Interpreting tax legislation on the basis of the principle of legality.
This month - at the LSE Taxation Seminars and at the Boston University Law School’s Graduate Tax Program Lecture Series - Deakin Law School academic, Dr Amir Pichhadze, discussed and explained the need to interpret tax legislation on the basis of the principle of legality.
As he pointed out, in Chevron Australia Holdings Pty Ltd v Commissioner of Taxation the Federal Court of Australia recently interpreted Australia’s transfer pricing legislation as requiring the application of a commercial rationality test, as recommended by the OECD’s Transfer Pricing Guidelines.
In his analysis, he suggests that, in its interpretation of Australia’s transfer pricing legislation as authorizing and requiring such a test, the Federal Court should have considered and applied the interpretative principle of legality. According to this principle of statutory interpretation, a legislature is presumed not to have abrogated existing fundamental rights, freedoms and/or legal principles, unless it has done so explicitly and clearly. As he recently explained in an article published in the New Zealand Journal of Taxation Law and Policy, reconstruction and nonrecognition powers risk abrogating freedom of contract rights and/or principles. Hence, applying this principle to the interpretation of Australia’s transfer pricing legislation, the Federal Court should have presumed that Parliament did not intend to abrogate from freedom of contract rights and/or principles based on a commercial rationality test, unless it did so clearly and explicitly.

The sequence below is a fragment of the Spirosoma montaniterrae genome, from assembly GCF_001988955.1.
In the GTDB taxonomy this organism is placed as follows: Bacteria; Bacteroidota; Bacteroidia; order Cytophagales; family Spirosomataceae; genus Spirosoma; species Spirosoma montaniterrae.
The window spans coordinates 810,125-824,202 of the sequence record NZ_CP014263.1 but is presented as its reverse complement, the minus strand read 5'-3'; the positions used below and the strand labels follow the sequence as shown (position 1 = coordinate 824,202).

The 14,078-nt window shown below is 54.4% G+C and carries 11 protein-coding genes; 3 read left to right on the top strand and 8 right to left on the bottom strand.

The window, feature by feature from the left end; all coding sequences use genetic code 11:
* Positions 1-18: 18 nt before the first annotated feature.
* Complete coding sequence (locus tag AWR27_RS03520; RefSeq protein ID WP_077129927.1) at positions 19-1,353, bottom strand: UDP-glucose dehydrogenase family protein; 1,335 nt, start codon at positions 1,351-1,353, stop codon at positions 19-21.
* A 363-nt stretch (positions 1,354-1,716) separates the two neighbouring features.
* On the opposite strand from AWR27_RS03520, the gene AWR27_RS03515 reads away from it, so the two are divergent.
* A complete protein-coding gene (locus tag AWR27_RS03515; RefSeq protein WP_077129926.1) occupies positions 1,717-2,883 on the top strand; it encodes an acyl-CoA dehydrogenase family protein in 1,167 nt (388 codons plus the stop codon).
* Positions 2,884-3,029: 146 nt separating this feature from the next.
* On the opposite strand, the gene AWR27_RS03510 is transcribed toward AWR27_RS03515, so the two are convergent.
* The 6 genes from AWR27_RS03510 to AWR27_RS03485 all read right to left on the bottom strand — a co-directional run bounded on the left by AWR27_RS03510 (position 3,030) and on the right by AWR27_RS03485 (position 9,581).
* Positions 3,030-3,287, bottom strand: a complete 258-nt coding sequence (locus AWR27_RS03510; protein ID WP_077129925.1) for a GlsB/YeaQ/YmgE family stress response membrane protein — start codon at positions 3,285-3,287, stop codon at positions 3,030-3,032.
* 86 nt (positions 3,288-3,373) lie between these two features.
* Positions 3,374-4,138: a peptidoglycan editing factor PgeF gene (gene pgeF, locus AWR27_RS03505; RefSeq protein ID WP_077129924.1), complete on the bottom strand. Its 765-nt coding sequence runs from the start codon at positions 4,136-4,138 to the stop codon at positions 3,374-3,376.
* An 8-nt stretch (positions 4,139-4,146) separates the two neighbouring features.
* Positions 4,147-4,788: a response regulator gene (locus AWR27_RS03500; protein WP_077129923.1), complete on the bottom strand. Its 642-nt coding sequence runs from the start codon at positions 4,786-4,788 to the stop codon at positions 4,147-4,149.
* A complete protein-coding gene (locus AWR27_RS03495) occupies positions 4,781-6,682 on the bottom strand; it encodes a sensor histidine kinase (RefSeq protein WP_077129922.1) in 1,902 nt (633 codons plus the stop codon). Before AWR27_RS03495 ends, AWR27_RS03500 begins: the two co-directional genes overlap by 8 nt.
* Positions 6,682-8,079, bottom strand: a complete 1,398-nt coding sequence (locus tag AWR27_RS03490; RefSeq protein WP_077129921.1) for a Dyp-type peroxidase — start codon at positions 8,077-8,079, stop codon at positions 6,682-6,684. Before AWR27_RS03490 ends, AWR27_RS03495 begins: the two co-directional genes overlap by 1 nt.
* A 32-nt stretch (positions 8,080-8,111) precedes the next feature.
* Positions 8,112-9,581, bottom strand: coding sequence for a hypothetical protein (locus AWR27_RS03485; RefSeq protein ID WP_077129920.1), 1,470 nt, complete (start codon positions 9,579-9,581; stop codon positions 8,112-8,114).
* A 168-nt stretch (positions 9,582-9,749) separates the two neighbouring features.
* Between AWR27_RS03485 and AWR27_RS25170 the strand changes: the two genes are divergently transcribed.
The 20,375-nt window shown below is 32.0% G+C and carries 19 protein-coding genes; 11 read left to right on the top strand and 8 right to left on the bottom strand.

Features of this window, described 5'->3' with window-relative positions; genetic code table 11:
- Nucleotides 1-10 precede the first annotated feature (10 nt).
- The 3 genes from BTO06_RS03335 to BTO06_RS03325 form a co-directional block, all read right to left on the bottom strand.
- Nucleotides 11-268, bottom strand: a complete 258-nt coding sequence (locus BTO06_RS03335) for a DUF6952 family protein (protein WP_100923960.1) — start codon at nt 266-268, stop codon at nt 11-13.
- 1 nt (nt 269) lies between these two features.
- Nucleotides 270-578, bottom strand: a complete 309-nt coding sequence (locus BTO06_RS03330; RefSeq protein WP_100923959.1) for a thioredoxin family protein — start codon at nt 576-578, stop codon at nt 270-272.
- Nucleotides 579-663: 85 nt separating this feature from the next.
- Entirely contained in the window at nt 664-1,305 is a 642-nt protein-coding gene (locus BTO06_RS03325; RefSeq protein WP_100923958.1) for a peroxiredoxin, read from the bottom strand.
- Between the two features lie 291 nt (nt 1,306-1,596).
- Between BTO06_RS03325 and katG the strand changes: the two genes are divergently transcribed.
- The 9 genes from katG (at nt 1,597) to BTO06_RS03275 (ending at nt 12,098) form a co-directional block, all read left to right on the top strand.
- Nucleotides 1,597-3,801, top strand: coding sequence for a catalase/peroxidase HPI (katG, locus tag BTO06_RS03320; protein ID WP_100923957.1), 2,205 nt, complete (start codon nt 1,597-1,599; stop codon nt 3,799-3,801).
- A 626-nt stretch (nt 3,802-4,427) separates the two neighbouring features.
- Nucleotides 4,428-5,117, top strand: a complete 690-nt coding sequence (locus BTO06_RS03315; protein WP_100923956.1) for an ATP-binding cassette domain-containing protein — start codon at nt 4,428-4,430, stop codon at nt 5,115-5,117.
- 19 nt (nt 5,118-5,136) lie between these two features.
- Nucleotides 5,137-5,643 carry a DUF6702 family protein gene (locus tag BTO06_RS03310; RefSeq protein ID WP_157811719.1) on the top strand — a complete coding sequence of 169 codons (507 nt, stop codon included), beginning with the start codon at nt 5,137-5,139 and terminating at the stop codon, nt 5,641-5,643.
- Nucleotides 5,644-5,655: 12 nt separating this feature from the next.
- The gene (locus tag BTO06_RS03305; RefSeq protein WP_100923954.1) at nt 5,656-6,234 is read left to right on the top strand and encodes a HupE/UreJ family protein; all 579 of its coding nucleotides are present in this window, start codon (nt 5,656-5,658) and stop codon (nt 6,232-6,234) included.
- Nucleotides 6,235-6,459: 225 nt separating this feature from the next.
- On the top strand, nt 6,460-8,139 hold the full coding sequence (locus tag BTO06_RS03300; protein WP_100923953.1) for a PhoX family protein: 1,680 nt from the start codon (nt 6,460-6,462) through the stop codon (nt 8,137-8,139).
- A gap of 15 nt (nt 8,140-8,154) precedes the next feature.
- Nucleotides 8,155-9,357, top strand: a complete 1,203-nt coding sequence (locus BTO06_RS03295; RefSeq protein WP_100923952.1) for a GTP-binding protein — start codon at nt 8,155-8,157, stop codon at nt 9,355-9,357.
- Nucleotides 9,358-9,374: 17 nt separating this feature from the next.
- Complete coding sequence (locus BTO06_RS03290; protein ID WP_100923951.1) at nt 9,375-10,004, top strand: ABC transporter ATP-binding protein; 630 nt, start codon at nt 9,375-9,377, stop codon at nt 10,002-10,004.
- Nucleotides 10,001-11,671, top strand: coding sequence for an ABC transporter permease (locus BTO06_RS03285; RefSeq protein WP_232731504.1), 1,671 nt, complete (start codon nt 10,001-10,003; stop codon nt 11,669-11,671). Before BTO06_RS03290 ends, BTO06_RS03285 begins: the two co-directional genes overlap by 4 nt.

He points out that the Australian legislation, in its current formulation, does not clearly and explicitly authorize the reconstruction and/or nonrecognition of controlled cross-border transactions based on a standard of commercial rationality. Hence, the court should have left it to the legislature to more clearly and explicitly convey its legislative intentions, as is currently exemplified by the approach of the New Zealand government which has expressed its intention to redraft its transfer pricing legislation by, among other things, explicitly authorizing the reconstruction and/or nonrecognition of controlled cross-border transactions based on the standard of commercial rationality.
In forthcoming conferences, Pichhadze will be further discussing these lessons (about the interpretation and drafting of transfer pricing legislation), as distilled from the experiences in Australia and New Zealand. He will also be discussing the application of these lessons to the (re)interpretation and (re)drafting of transfer pricing legislations in other jurisdictions. This includes, among others, forthcoming presentations at: